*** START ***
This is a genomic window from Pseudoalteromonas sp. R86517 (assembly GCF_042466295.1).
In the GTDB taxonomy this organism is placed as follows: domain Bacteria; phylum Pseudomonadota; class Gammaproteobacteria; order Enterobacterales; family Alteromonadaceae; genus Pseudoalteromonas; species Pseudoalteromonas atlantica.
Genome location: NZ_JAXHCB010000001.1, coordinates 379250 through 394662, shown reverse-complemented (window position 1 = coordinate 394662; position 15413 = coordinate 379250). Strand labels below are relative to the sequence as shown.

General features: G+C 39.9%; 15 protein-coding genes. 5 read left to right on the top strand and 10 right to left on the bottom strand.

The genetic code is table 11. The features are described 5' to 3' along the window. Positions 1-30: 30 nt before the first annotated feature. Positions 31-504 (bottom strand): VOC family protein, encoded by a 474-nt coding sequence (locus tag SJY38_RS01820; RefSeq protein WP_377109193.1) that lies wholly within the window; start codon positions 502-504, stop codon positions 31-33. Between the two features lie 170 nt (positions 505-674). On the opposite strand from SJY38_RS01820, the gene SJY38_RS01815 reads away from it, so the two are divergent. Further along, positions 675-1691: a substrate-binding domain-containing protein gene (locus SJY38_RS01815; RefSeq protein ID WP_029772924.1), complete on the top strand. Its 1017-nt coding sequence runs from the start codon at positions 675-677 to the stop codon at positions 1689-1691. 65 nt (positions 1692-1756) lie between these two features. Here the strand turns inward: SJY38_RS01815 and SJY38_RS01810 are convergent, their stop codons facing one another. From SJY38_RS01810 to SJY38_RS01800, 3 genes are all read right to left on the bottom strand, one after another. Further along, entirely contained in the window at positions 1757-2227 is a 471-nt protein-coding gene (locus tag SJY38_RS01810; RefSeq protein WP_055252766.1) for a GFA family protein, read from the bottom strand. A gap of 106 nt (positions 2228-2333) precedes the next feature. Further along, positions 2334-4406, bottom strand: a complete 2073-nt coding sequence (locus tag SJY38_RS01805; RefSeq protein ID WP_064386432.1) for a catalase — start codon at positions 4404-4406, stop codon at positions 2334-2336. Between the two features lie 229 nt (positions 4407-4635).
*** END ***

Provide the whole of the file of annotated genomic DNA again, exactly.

This is a genomic window from Pseudoalteromonas sp. R86517 (assembly GCF_042466295.1).
In the GTDB taxonomy this organism is placed as follows: domain Bacteria; phylum Pseudomonadota; class Gammaproteobacteria; order Enterobacterales; family Alteromonadaceae; genus Pseudoalteromonas; species Pseudoalteromonas atlantica.
Genome location: NZ_JAXHCB010000001.1, coordinates 379250 through 394662, shown reverse-complemented (window position 1 = coordinate 394662; position 15413 = coordinate 379250). Strand labels below are relative to the sequence as shown.

General features: G+C 39.9%; 15 protein-coding genes. 5 read left to right on the top strand and 10 right to left on the bottom strand.

The genetic code is table 11. The features are described 5' to 3' along the window. Positions 1-30: 30 nt before the first annotated feature. Positions 31-504 (bottom strand): VOC family protein, encoded by a 474-nt coding sequence (locus tag SJY38_RS01820; RefSeq protein WP_377109193.1) that lies wholly within the window; start codon positions 502-504, stop codon positions 31-33. Between the two features lie 170 nt (positions 505-674). On the opposite strand from SJY38_RS01820, the gene SJY38_RS01815 reads away from it, so the two are divergent. Further along, positions 675-1691: a substrate-binding domain-containing protein gene (locus SJY38_RS01815; RefSeq protein ID WP_029772924.1), complete on the top strand. Its 1017-nt coding sequence runs from the start codon at positions 675-677 to the stop codon at positions 1689-1691. 65 nt (positions 1692-1756) lie between these two features. Here the strand turns inward: SJY38_RS01815 and SJY38_RS01810 are convergent, their stop codons facing one another. From SJY38_RS01810 to SJY38_RS01800, 3 genes are all read right to left on the bottom strand, one after another. Further along, entirely contained in the window at positions 1757-2227 is a 471-nt protein-coding gene (locus tag SJY38_RS01810; RefSeq protein WP_055252766.1) for a GFA family protein, read from the bottom strand. A gap of 106 nt (positions 2228-2333) precedes the next feature. Further along, positions 2334-4406, bottom strand: a complete 2073-nt coding sequence (locus tag SJY38_RS01805; RefSeq protein ID WP_064386432.1) for a catalase — start codon at positions 4404-4406, stop codon at positions 2334-2336. Between the two features lie 229 nt (positions 4407-4635).